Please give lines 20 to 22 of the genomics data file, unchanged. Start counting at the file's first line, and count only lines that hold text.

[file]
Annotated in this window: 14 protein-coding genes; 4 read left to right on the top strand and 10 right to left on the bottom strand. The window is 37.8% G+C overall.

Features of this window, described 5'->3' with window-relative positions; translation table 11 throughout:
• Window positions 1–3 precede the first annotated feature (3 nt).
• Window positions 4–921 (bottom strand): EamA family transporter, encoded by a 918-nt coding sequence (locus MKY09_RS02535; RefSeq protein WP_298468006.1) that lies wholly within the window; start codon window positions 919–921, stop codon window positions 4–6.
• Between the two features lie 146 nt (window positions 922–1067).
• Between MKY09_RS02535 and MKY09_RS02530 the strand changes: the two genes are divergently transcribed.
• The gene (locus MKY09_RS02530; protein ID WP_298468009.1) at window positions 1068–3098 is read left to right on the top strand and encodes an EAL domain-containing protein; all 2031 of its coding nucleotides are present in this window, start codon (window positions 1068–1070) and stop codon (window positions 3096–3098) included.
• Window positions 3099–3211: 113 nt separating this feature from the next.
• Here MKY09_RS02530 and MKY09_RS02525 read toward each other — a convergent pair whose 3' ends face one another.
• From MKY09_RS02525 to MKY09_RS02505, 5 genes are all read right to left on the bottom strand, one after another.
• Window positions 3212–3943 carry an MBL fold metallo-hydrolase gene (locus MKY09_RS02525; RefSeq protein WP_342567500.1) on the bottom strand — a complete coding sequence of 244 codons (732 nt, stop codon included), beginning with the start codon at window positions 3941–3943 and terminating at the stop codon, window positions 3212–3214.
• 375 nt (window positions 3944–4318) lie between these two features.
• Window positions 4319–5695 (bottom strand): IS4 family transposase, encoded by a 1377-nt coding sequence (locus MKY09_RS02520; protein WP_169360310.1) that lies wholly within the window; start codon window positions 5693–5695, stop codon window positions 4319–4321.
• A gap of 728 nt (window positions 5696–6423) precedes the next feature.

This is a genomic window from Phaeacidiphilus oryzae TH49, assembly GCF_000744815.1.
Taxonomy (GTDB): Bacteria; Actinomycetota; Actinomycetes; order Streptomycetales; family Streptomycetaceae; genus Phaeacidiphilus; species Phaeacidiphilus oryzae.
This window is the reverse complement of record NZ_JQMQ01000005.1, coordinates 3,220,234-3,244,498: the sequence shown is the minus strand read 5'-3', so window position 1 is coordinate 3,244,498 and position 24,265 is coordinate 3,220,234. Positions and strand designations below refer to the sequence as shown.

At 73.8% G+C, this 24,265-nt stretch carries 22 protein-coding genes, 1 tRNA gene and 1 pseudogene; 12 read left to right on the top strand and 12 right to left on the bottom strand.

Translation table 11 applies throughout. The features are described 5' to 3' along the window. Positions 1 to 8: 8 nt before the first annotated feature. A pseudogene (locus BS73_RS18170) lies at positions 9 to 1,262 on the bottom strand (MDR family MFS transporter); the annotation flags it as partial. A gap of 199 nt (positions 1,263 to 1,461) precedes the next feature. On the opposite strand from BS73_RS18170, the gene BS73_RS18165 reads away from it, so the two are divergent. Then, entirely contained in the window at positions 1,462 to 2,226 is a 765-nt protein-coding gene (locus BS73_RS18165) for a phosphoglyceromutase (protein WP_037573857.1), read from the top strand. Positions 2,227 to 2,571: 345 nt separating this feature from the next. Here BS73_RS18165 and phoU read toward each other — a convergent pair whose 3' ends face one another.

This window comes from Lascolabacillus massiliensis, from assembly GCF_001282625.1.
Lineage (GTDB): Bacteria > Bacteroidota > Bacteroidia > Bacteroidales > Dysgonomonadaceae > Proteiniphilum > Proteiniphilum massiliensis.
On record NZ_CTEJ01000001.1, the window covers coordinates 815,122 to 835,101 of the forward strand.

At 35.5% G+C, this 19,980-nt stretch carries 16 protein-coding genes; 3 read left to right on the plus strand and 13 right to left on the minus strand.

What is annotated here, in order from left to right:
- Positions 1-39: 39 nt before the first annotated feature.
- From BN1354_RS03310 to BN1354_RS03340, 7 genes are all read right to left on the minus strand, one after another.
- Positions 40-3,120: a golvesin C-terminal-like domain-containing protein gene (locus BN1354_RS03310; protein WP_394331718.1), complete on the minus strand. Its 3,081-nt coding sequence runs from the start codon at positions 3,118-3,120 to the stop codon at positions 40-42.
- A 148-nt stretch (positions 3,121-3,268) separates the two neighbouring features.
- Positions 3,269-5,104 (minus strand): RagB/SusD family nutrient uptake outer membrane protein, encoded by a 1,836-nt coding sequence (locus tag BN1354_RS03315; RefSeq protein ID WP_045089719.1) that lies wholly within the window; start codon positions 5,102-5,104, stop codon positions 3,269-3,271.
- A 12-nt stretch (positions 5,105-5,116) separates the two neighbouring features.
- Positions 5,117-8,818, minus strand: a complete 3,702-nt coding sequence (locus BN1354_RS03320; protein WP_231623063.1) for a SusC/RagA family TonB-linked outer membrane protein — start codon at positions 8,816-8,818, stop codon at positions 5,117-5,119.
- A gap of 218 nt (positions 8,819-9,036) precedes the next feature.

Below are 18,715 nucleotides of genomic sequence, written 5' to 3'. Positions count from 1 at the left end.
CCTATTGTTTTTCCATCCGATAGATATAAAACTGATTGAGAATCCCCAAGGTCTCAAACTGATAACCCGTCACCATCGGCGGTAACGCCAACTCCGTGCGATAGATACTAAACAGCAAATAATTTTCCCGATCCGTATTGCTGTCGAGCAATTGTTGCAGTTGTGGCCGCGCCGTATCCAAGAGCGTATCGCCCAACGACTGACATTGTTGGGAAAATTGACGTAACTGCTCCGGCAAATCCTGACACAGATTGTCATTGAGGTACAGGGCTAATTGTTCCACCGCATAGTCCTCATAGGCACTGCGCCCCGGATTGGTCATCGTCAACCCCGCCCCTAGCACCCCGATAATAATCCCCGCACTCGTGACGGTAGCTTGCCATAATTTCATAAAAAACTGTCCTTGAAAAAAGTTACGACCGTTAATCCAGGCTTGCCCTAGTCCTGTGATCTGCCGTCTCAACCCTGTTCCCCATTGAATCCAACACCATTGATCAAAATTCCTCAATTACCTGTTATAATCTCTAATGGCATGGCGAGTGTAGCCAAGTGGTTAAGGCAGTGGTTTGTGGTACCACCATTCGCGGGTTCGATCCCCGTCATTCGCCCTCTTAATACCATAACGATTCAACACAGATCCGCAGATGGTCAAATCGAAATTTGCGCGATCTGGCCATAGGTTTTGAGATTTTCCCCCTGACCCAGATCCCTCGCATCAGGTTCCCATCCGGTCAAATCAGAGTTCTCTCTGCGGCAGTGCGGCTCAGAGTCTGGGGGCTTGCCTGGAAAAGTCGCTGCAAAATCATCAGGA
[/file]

This window comes from Lascolabacillus massiliensis, from assembly GCF_001282625.1.
Lineage (GTDB): Bacteria > Bacteroidota > Bacteroidia > Bacteroidales > Dysgonomonadaceae > Proteiniphilum > Proteiniphilum massiliensis.
On record NZ_CTEJ01000001.1, the window covers coordinates 815,122 to 835,101 of the forward strand.